When you live in the past
    With its mistakes and regrets,
    It is hard. I am not there.
    My name is not I WAS.

    When you live in the future,
    With its problems and fears,
    It is hard. I am not there,
    My name is not I WILL BE.

    When you live in this moment
    It is not hard. I am here
    “My name is I AM.”

    I also loved your choice of the Philippians text as a Biblical explanation of contemplative prayer! I have so many friends and family members, that accuse me of delving into new age eastern mysticism that is outside the Bible! Now I have the perfect place in Scripture to show them it belonged to Christianity all along. Thanks Little Monk!

    Liked by 1 person

     
    • Little Monk

      November 24, 2014 at 12:54 PM

      Thank you for your kind words. Yes, I don’t see anything “new age” about contemplative prayer. “Be still, and know that I am God,” sounds pretty meditative to me… along with scores more. I really appreciate the poem… it is precisely on point!

      Grace is so in the Now! And THIS is infinite!

      I appreciate your comment! Have a blessed day and week!

      Grace to thee — LM

      Like

       
  2. Gentle Breeze

    November 24, 2014 at 3:01 PM

    I agree with you both so much! Especially the part about contemplative prayer being part of Christianity from the beginning and yet which seems to have been forgotten. It is a great post Little Monk.

    I also am part of a family and have thoughts that are like a group of cats and not a herd of sheep! We are more chaotic and independent minded than orderly and organised.

    And so one of my thoughts is that I have suffered illness and know others too which have anxiety as a symptom. And occasionally that can take place in the present also: e.g.. panic attacks when driving a car round a busy round-about; being unable to reply when being challenged in a meeting.

    If anxiety is part of our disability, it is good not to beat ourselves up about it, forgive ourselves and move on. I also can recognize the peace that comes from God alone. If interested please see my recent post.

    Love and best wishes, Julia

    Liked by 1 person

     
    • Little Monk

      November 24, 2014 at 6:58 PM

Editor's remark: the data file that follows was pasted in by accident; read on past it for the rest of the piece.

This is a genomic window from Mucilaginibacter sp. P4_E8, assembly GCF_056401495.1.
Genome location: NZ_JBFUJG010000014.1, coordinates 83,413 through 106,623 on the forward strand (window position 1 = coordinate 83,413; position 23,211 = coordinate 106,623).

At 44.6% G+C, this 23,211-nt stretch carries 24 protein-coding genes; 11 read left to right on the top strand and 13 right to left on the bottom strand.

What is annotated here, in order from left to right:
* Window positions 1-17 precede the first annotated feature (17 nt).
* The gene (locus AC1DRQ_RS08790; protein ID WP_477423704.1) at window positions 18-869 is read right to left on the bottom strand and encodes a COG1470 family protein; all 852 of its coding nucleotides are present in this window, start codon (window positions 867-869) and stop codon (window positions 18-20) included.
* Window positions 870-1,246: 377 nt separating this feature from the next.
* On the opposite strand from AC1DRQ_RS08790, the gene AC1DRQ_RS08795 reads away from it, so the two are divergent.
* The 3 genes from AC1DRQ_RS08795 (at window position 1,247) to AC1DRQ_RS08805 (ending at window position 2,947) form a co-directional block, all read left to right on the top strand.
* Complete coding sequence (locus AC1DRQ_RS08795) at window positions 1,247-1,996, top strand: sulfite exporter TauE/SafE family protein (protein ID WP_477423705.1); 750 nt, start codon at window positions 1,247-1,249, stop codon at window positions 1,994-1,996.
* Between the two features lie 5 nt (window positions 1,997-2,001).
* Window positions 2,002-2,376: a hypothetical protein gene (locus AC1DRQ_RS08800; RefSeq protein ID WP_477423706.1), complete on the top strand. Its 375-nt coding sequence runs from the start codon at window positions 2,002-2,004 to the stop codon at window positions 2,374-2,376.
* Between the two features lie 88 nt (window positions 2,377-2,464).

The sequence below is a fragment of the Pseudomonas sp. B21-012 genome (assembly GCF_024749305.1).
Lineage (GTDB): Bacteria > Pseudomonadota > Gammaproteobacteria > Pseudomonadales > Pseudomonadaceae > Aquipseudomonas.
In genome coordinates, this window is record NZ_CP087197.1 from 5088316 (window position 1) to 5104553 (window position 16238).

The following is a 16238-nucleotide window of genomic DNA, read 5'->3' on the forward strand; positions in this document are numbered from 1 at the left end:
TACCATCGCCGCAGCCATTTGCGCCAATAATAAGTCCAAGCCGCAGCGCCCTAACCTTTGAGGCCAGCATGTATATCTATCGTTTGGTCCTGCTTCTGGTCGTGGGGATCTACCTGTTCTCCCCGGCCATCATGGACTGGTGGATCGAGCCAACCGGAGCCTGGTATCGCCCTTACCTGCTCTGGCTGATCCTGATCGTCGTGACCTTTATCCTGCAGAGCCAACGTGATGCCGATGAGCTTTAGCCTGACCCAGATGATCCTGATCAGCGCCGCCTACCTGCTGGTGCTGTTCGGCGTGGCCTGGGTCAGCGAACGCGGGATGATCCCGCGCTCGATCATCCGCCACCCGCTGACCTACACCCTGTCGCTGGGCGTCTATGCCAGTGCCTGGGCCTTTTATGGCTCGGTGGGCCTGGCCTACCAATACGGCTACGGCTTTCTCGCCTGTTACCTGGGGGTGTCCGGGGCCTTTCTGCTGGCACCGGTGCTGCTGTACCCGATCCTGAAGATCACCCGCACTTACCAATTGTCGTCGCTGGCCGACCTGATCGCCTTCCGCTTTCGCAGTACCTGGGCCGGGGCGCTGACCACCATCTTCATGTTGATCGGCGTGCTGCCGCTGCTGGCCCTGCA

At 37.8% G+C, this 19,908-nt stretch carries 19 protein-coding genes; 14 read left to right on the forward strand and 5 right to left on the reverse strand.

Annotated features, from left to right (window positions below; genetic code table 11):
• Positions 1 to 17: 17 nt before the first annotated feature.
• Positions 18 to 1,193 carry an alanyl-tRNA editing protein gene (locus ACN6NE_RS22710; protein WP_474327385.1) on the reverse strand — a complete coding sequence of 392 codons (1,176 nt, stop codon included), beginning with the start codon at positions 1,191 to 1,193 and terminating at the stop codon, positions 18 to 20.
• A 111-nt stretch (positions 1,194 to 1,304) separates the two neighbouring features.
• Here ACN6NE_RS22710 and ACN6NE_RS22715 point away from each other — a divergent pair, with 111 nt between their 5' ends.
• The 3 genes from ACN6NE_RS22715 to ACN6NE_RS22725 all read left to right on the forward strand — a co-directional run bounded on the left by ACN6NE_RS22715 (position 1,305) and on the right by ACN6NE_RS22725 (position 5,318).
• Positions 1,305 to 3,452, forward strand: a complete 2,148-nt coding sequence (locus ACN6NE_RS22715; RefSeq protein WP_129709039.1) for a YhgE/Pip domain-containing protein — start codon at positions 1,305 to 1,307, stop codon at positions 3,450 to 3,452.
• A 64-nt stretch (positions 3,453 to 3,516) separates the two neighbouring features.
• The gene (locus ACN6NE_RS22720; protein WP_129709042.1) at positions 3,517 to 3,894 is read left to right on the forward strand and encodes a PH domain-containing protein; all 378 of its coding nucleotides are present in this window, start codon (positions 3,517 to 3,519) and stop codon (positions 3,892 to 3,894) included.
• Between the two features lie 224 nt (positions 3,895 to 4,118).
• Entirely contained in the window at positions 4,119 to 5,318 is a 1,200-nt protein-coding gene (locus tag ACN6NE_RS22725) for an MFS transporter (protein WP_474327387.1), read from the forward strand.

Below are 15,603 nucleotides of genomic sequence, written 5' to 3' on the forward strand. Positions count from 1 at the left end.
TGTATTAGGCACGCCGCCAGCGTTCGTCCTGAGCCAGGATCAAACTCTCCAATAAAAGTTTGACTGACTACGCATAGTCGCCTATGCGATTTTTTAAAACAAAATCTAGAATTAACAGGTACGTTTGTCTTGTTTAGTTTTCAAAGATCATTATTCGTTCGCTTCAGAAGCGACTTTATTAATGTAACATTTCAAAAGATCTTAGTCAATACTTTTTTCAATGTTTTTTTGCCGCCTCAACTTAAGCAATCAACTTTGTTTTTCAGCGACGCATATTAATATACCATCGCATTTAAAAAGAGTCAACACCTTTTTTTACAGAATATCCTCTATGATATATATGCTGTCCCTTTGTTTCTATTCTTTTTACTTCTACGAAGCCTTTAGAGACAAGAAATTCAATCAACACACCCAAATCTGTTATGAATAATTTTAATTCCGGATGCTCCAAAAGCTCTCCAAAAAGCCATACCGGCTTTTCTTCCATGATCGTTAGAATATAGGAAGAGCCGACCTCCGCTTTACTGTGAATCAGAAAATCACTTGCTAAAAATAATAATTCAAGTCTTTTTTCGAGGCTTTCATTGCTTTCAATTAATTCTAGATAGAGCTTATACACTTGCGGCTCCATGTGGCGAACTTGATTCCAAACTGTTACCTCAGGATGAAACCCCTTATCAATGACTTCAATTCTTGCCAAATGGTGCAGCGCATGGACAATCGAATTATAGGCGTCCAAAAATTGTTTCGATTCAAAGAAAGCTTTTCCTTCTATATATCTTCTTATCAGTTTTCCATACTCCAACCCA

Thank you, Julia 🙂

      I like your comment that it is not good to beat ourselves up about… frankly… ANYTHING where we “catch ourselves out”. Recognize it? Yes. Acknowledge it? Yes. Decide it is not in our, or the Lord’s best interest and choose another path? Yes. But self-flagellate? No… no need, no profit to us or God. That kind of shame is the “sorrow that leads to death” and only serves to separate us from the experience of God and His love, not draw us deeper into it. Only the enemy makes profit from this.

      It’s not a matter of “forgive and forget”. It is more a matter of “forgive, thank, and embrace”.

      I’m sure I tick some people off with this attitude, but honestly… every time I recover from a stumble, “catch myself out”, and repent of my own foolishness, frailty, sin… it seems I become more compassionate, more loving, more aware of God’s grace and unbounded patience with ME, and seem to develop a bit more for others.

      Strange thought, just occurring to me as I write this… Perhaps I learn truly “not to judge”, to the extent that I recover from my own self-condemnation. As I learn not to judge and condemn myself (beat myself up), I gradually develop the fluidity and love not to judge others?

      Just a thought.

      Thank you, Julia 🙂

      Liked by 1 person

       
  3. paulfg

    November 24, 2014 at 5:04 PM

    I read The Shack during a particularly stressful tempest. And that wondrous line “I can only be with you in the present” resonated. As so often with tempests, calm returned some time later. Yet I have recalled that line in moments of pressure ever since. A reflection of the moment: I am breathing, my heart is beating, blood is flowing, the air/body temperature is ambient, the seat I am in is comfortable, people around me are quietly/noisily living as usual, etc. In that moment there is only that. No more. I am – but am not. I can – but choose not.

    I wonder whether prayer of the moment allows. And in the allowing – I am.

    And in moments of peace the same present. The same awareness of the now. In moments of joy the same. More and more moments in the present. More and more now. More and more – I am.

    And in the allowing …

    Liked by 1 person

     
    • Little Monk

      November 24, 2014 at 7:43 PM

      Hi Paul 🙂

      It is interesting, the different times and “flavors” the Lord can use to bring us to the present moment. Your mention of the breathing, heartbeat, temperature…

      Gentlebreeze above mentioned eastern mysticism, and together you’ve brought this recollection: